The Emerging Mobility Trends of Generation Y: Learning to Drive, Car Dependency, and Information Communication Technologies.
Over the past decade there has been rising interest on the mobility trends of generation Y, with indications that the youngest generation (born 1980 onwards) are moving away from car-dependence. This has been evidenced by declining rates of licensing, car ownership and vehicle kilometres travelled in industrialised countries, globally. In this seminar, I will present the findings of a qualitative study of generation Y in New Zealand. Between July and September 2014, 51 interviews were conducted in urban and rural New Zealand to examine the mobility demands and practices of this cohort. Both drivers and non-drivers were included in the research in order to explore both traditional and emergent norms. Participants were asked to consider motivations and barriers to learning to drive, car dependence, perceptions of transport modes, and the use of information communication technologies. Key findings include the different motivations between short-term and long-term non-drivers, differences between traditional and emergent mobility norms, and the use of ICT to facilitate rather than substitute physical travel. The presentation draws from a report titled ‘Generation Y Mobilities’ which will be publically available from late April.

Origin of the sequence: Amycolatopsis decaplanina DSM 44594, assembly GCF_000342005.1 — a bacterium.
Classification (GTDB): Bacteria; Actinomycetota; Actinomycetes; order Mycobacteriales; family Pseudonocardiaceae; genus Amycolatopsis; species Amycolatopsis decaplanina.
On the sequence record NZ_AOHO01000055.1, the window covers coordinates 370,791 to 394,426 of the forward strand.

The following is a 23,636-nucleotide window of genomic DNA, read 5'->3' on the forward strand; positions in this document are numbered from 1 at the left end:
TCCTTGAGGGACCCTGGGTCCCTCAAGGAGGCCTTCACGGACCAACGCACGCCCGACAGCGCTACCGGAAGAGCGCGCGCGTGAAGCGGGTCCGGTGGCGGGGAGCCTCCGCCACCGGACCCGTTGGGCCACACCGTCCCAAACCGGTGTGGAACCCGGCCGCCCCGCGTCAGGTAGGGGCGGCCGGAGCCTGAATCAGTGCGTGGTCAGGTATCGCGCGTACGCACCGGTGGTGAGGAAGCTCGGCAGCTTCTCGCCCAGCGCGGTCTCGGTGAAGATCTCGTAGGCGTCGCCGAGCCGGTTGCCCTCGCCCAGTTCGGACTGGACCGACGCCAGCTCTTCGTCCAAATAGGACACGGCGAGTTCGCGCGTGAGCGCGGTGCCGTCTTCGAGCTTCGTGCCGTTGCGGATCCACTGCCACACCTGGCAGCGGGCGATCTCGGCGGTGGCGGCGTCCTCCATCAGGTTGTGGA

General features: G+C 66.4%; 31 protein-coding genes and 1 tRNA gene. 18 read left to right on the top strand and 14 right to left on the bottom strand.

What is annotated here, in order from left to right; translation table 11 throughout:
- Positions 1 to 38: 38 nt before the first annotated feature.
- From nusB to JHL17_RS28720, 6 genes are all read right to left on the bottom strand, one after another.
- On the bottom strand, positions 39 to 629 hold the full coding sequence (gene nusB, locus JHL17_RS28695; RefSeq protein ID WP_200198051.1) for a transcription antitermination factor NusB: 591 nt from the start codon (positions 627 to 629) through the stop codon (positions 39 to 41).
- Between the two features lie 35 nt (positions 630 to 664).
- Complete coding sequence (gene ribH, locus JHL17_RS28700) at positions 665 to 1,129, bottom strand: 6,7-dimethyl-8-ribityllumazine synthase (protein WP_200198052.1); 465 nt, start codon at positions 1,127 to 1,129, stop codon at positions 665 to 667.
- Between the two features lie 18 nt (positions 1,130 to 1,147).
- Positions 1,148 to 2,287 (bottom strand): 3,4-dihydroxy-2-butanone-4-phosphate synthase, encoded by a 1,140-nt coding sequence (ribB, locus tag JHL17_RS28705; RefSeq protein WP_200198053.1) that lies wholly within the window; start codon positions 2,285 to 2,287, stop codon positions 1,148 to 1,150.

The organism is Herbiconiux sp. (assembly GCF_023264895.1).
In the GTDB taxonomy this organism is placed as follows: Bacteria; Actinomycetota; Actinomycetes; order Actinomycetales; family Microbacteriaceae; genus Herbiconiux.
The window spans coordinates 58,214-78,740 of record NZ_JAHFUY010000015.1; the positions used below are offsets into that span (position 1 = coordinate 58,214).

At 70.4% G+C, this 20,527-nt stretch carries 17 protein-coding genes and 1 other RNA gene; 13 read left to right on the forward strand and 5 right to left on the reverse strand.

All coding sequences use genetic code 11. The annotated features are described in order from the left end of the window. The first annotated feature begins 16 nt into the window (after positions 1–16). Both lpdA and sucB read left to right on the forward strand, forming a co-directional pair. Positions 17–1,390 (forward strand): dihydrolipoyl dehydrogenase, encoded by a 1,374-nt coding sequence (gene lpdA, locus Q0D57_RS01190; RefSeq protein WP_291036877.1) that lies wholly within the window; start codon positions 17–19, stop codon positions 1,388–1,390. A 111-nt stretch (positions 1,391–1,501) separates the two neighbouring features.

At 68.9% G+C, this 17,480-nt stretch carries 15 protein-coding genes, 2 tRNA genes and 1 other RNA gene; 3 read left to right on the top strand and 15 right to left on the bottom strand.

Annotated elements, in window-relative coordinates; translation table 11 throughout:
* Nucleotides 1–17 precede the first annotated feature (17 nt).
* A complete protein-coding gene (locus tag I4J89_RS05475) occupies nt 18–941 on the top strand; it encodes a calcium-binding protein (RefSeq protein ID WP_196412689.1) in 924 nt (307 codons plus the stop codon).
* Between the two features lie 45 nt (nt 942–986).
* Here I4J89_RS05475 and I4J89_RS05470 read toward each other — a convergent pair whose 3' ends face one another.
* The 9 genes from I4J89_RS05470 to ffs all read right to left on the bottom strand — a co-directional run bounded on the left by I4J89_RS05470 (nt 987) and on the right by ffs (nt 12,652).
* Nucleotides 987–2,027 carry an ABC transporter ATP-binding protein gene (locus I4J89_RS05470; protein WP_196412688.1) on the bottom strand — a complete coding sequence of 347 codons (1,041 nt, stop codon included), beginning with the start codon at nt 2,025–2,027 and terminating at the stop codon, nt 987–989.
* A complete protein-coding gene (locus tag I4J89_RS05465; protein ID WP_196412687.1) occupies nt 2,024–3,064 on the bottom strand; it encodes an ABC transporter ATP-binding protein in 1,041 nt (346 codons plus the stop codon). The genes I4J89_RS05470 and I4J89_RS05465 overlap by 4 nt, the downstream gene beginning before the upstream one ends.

Debbie is a postdoctoral research fellow at the Centre for Sustainability, working on the Energy Cultures research programme. Her research examines low-carbon mobility transitions in a range of contexts, focusing on the socio-cultural and environmental geographies of travel and transportation, and geographies of mobility. Debbie has specific research interests in generational mobility trends, virtual mobilities, collaborative consumption, and academic travel.